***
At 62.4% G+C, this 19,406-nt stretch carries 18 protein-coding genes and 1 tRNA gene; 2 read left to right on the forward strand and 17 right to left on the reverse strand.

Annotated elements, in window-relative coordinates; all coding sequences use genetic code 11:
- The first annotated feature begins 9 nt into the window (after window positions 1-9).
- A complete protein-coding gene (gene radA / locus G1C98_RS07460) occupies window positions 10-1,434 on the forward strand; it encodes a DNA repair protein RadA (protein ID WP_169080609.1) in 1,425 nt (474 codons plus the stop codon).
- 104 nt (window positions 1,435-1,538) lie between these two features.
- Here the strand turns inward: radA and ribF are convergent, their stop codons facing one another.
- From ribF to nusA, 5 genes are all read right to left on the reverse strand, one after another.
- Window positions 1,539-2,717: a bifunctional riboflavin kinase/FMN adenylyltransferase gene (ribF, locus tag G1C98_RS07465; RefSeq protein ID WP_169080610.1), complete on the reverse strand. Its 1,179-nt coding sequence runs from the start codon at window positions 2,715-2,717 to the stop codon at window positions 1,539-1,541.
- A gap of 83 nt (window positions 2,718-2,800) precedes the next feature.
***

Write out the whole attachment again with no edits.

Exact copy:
At 62.4% G+C, this 19,406-nt stretch carries 18 protein-coding genes and 1 tRNA gene; 2 read left to right on the forward strand and 17 right to left on the reverse strand.

Annotated elements, in window-relative coordinates; all coding sequences use genetic code 11:
- The first annotated feature begins 9 nt into the window (after window positions 1-9).
- A complete protein-coding gene (gene radA / locus G1C98_RS07460) occupies window positions 10-1,434 on the forward strand; it encodes a DNA repair protein RadA (protein ID WP_169080609.1) in 1,425 nt (474 codons plus the stop codon).
- 104 nt (window positions 1,435-1,538) lie between these two features.
- Here the strand turns inward: radA and ribF are convergent, their stop codons facing one another.
- From ribF to nusA, 5 genes are all read right to left on the reverse strand, one after another.
- Window positions 1,539-2,717: a bifunctional riboflavin kinase/FMN adenylyltransferase gene (ribF, locus tag G1C98_RS07465; RefSeq protein ID WP_169080610.1), complete on the reverse strand. Its 1,179-nt coding sequence runs from the start codon at window positions 2,715-2,717 to the stop codon at window positions 1,539-1,541.
- A gap of 83 nt (window positions 2,718-2,800) precedes the next feature.